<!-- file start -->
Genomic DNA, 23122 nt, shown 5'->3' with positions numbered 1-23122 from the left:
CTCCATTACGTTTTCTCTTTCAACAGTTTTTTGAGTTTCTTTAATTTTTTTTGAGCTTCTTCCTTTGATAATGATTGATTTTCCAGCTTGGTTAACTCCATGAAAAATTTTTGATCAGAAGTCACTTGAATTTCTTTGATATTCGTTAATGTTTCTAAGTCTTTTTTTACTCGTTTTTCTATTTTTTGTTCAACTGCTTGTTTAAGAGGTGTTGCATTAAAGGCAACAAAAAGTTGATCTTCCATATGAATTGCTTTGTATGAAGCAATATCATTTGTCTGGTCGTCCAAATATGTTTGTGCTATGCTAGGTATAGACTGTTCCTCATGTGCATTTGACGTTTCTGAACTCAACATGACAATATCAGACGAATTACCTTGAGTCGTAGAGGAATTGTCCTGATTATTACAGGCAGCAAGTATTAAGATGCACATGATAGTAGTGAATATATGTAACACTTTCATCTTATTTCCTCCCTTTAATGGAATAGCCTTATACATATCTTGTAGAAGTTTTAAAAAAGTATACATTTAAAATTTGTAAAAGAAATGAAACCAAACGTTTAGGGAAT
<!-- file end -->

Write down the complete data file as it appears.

Genomic DNA, 23122 nt, shown 5'->3' with positions numbered 1-23122 from the left:
CTCCATTACGTTTTCTCTTTCAACAGTTTTTTGAGTTTCTTTAATTTTTTTTGAGCTTCTTCCTTTGATAATGATTGATTTTCCAGCTTGGTTAACTCCATGAAAAATTTTTGATCAGAAGTCACTTGAATTTCTTTGATATTCGTTAATGTTTCTAAGTCTTTTTTTACTCGTTTTTCTATTTTTTGTTCAACTGCTTGTTTAAGAGGTGTTGCATTAAAGGCAACAAAAAGTTGATCTTCCATATGAATTGCTTTGTATGAAGCAATATCATTTGTCTGGTCGTCCAAATATGTTTGTGCTATGCTAGGTATAGACTGTTCCTCATGTGCATTTGACGTTTCTGAACTCAACATGACAATATCAGACGAATTACCTTGAGTCGTAGAGGAATTGTCCTGATTATTACAGGCAGCAAGTATTAAGATGCACATGATAGTAGTGAATATATGTAACACTTTCATCTTATTTCCTCCCTTTAATGGAATAGCCTTATACATATCTTGTAGAAGTTTTAAAAAAGTATACATTTAAAATTTGTAAAAGAAATGAAACCAAACGTTTAGGGAAT